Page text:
AUSTIN (KXAN) — “How can I help?” It’s a sentiment humans share during times of unrest.
As Black Lives Matter-protests continue in response to incidents of police brutality like the killing of George Floyd, black communities seek justice from those in power and for authorities like the police to listen.
They also ask for tangible action from the cities they live in.
The Austin-community can be a catalyst to such change by supporting black families with their wallets — putting your money where your mouth is.
Minor-ity support goes a long way
Kane’s owner Stevin Kane took the fire to heart.
“I was just hurt, distraught. Really upset, really felt bad but I just didn’t want to show no emotions.”
The hardened Kane has built-up the barbershop on his own over the last three and a half years. He knew nothing of the fundraiser until family and friends told him about it. He admires the support.
“I think it’s amazing, I appreciate people coming together, doing that for me because that shows you that people really care about you. It shows that you’re doing something good in the community. You’re making a positive change, an impact on what’s going on.”
Another shop, Method Hair, stepped in and offered them some space in their shop, as well as bought equipment for them.
Council member Natasha Harper-Madison said of the relief efforts.
“That’s just a testament to how we are as people, as Austinites. During these last couple of days, it’s been easy to forget what connects us. There are so many forces that try to divide us but this is such a powerful example of what makes Austin, what makes East Austin so special… This is proof of our community’s bond. It makes me happy. I love it,” Harper-Madison said. “Black-owned businesses are frankly kind of an endangered species, especially in the heart of East Austin which was the former black business district. It’s already hard enough to make it. Throw in a pandemic and a disaster like a fire, I know it’s just devastating.”
Kane shared why it’s important to support black-owned businesses, especially more than ever before.
“For one, we’re considered the minority. The economic change, the value of the dollar is different. I mean, we’re not making as much money as the corporate companies and therefore, if we can generate as much business as we can going through those channels of being black-owned, black-businesses — move our dollar that way, it can really affect us drastically, it could do a lot of stuff for us. I think that’s what we need in this day and age with what we’re going through in America.”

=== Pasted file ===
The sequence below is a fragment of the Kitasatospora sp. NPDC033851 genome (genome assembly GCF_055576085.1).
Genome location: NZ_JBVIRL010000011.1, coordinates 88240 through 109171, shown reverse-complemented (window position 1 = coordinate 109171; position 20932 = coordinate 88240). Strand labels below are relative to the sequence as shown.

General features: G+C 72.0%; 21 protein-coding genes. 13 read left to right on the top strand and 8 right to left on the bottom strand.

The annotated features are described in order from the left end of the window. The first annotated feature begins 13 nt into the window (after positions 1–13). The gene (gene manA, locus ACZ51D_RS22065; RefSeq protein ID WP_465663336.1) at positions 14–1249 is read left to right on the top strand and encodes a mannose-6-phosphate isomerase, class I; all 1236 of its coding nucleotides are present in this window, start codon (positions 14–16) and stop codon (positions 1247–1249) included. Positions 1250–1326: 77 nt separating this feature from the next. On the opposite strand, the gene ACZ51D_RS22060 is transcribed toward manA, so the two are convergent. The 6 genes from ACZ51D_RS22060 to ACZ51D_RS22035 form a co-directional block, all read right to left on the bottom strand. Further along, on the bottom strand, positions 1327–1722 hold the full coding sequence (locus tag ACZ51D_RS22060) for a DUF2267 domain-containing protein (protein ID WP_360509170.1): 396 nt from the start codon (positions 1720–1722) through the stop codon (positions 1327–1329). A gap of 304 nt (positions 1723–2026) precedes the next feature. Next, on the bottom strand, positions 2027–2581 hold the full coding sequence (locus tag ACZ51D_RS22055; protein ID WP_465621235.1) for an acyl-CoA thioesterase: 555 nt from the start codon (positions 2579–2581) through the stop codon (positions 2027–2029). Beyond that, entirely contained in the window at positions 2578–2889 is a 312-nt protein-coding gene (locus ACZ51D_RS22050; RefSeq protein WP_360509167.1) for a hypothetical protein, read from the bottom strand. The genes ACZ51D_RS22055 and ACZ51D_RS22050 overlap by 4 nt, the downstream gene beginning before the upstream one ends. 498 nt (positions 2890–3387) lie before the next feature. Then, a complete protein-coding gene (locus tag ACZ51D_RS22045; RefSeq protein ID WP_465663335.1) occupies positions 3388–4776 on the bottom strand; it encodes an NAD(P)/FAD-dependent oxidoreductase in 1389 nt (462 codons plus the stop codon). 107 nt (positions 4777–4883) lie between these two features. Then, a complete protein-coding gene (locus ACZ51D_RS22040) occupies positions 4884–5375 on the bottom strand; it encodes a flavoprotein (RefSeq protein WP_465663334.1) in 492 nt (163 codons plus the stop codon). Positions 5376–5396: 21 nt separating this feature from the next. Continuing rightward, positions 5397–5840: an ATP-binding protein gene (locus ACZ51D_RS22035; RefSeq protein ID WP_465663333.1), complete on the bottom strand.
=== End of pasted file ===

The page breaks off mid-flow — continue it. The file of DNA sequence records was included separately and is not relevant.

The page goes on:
To him, it’s the “greatest feeling in the world” despite challenges they face.
“We can achieve something. My goal is I want to be a positive role model to younger kids, and if they can see me doing something, making it, I think that can give them that much more of a push to further their education to get to a point where they can own something. That’s the goal,” Kane said. “I’m making my own dollar, I’m making my own way… The challenges we have as a black-owned business… some of the grants that were giving during COVID-19, lots of black businesses weren’t able to receive none of those… You kind of get overlooked sometimes trying to receive all of the benefits. [Our business] is our livelihood, it’s how we provide for our families. Most black-owned businesses are not chains, they’re only one. You gotta really work hard to get the dollar to come through.”
Meanwhile, rioters and looters hit Private Stock on 6th Street in downtown Austin during last weekend’s protests. You can donate to them through another fundraiser, which has a set a new goal of $65,000.
Small businesses you can support:
Shops and more
If you know of a black-owned business missing from our list, please send us a Report-It.